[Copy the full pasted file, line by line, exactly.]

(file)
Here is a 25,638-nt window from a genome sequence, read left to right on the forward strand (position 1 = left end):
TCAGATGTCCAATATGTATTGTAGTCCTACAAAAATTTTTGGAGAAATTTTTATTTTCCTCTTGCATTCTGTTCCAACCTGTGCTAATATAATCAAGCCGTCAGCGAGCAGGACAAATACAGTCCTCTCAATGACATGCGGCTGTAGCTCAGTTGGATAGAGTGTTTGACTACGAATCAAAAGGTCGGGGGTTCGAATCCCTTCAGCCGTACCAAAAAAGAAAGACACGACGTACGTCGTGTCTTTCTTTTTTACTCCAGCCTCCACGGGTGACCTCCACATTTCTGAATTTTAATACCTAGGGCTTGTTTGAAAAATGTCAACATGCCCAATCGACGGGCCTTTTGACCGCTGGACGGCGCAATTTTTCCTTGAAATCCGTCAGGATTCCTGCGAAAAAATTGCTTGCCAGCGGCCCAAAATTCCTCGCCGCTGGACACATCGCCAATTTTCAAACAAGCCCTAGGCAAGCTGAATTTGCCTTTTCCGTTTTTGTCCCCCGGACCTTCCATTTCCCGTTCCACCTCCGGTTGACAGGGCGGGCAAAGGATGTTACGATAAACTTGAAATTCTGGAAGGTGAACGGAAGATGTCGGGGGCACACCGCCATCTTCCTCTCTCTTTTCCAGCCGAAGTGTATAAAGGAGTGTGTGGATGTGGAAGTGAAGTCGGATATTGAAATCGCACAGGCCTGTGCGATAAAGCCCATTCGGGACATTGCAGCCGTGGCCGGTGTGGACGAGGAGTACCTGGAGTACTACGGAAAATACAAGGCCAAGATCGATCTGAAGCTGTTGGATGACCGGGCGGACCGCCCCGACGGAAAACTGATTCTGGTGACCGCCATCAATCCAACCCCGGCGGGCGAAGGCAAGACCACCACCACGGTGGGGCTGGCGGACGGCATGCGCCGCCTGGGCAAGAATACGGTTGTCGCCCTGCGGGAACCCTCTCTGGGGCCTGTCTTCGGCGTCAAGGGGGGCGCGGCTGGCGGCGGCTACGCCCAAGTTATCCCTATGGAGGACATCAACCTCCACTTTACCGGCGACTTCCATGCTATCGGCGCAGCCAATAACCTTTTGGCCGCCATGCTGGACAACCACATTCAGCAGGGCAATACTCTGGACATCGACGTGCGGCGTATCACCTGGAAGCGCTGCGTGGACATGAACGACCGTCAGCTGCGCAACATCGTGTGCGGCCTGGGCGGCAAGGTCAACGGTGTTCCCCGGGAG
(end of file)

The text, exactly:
Here is a 25,638-nt window from a genome sequence, read left to right on the forward strand (position 1 = left end):
TCAGATGTCCAATATGTATTGTAGTCCTACAAAAATTTTTGGAGAAATTTTTATTTTCCTCTTGCATTCTGTTCCAACCTGTGCTAATATAATCAAGCCGTCAGCGAGCAGGACAAATACAGTCCTCTCAATGACATGCGGCTGTAGCTCAGTTGGATAGAGTGTTTGACTACGAATCAAAAGGTCGGGGGTTCGAATCCCTTCAGCCGTACCAAAAAAGAAAGACACGACGTACGTCGTGTCTTTCTTTTTTACTCCAGCCTCCACGGGTGACCTCCACATTTCTGAATTTTAATACCTAGGGCTTGTTTGAAAAATGTCAACATGCCCAATCGACGGGCCTTTTGACCGCTGGACGGCGCAATTTTTCCTTGAAATCCGTCAGGATTCCTGCGAAAAAATTGCTTGCCAGCGGCCCAAAATTCCTCGCCGCTGGACACATCGCCAATTTTCAAACAAGCCCTAGGCAAGCTGAATTTGCCTTTTCCGTTTTTGTCCCCCGGACCTTCCATTTCCCGTTCCACCTCCGGTTGACAGGGCGGGCAAAGGATGTTACGATAAACTTGAAATTCTGGAAGGTGAACGGAAGATGTCGGGGGCACACCGCCATCTTCCTCTCTCTTTTCCAGCCGAAGTGTATAAAGGAGTGTGTGGATGTGGAAGTGAAGTCGGATATTGAAATCGCACAGGCCTGTGCGATAAAGCCCATTCGGGACATTGCAGCCGTGGCCGGTGTGGACGAGGAGTACCTGGAGTACTACGGAAAATACAAGGCCAAGATCGATCTGAAGCTGTTGGATGACCGGGCGGACCGCCCCGACGGAAAACTGATTCTGGTGACCGCCATCAATCCAACCCCGGCGGGCGAAGGCAAGACCACCACCACGGTGGGGCTGGCGGACGGCATGCGCCGCCTGGGCAAGAATACGGTTGTCGCCCTGCGGGAACCCTCTCTGGGGCCTGTCTTCGGCGTCAAGGGGGGCGCGGCTGGCGGCGGCTACGCCCAAGTTATCCCTATGGAGGACATCAACCTCCACTTTACCGGCGACTTCCATGCTATCGGCGCAGCCAATAACCTTTTGGCCGCCATGCTGGACAACCACATTCAGCAGGGCAATACTCTGGACATCGACGTGCGGCGTATCACCTGGAAGCGCTGCGTGGACATGAACGACCGTCAGCTGCGCAACATCGTGTGCGGCCTGGGCGGCAAGGTCAACGGTGTTCCCCGGGAG